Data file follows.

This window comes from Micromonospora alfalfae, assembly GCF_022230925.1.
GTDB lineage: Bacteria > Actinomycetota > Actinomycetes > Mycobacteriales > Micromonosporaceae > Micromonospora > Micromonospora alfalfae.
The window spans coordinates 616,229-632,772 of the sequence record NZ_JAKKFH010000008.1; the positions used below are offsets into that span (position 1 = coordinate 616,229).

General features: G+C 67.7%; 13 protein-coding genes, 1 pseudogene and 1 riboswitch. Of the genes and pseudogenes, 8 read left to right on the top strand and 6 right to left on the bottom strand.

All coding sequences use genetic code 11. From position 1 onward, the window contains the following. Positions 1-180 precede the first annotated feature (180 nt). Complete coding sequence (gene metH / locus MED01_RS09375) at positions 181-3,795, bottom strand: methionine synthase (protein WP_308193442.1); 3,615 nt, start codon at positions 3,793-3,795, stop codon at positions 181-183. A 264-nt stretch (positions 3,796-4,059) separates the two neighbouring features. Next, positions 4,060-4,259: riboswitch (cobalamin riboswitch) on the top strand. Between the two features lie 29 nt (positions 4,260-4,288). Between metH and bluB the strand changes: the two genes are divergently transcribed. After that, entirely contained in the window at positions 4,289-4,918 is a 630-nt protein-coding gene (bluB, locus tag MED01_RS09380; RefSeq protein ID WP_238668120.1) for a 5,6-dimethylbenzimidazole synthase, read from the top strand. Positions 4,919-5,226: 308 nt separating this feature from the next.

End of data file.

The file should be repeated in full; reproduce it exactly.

This window comes from Micromonospora alfalfae, assembly GCF_022230925.1.
GTDB lineage: Bacteria > Actinomycetota > Actinomycetes > Mycobacteriales > Micromonosporaceae > Micromonospora > Micromonospora alfalfae.
The window spans coordinates 616,229-632,772 of the sequence record NZ_JAKKFH010000008.1; the positions used below are offsets into that span (position 1 = coordinate 616,229).

General features: G+C 67.7%; 13 protein-coding genes, 1 pseudogene and 1 riboswitch. Of the genes and pseudogenes, 8 read left to right on the top strand and 6 right to left on the bottom strand.

All coding sequences use genetic code 11. From position 1 onward, the window contains the following. Positions 1-180 precede the first annotated feature (180 nt). Complete coding sequence (gene metH / locus MED01_RS09375) at positions 181-3,795, bottom strand: methionine synthase (protein WP_308193442.1); 3,615 nt, start codon at positions 3,793-3,795, stop codon at positions 181-183. A 264-nt stretch (positions 3,796-4,059) separates the two neighbouring features. Next, positions 4,060-4,259: riboswitch (cobalamin riboswitch) on the top strand. Between the two features lie 29 nt (positions 4,260-4,288). Between metH and bluB the strand changes: the two genes are divergently transcribed. After that, entirely contained in the window at positions 4,289-4,918 is a 630-nt protein-coding gene (bluB, locus tag MED01_RS09380; RefSeq protein ID WP_238668120.1) for a 5,6-dimethylbenzimidazole synthase, read from the top strand. Positions 4,919-5,226: 308 nt separating this feature from the next.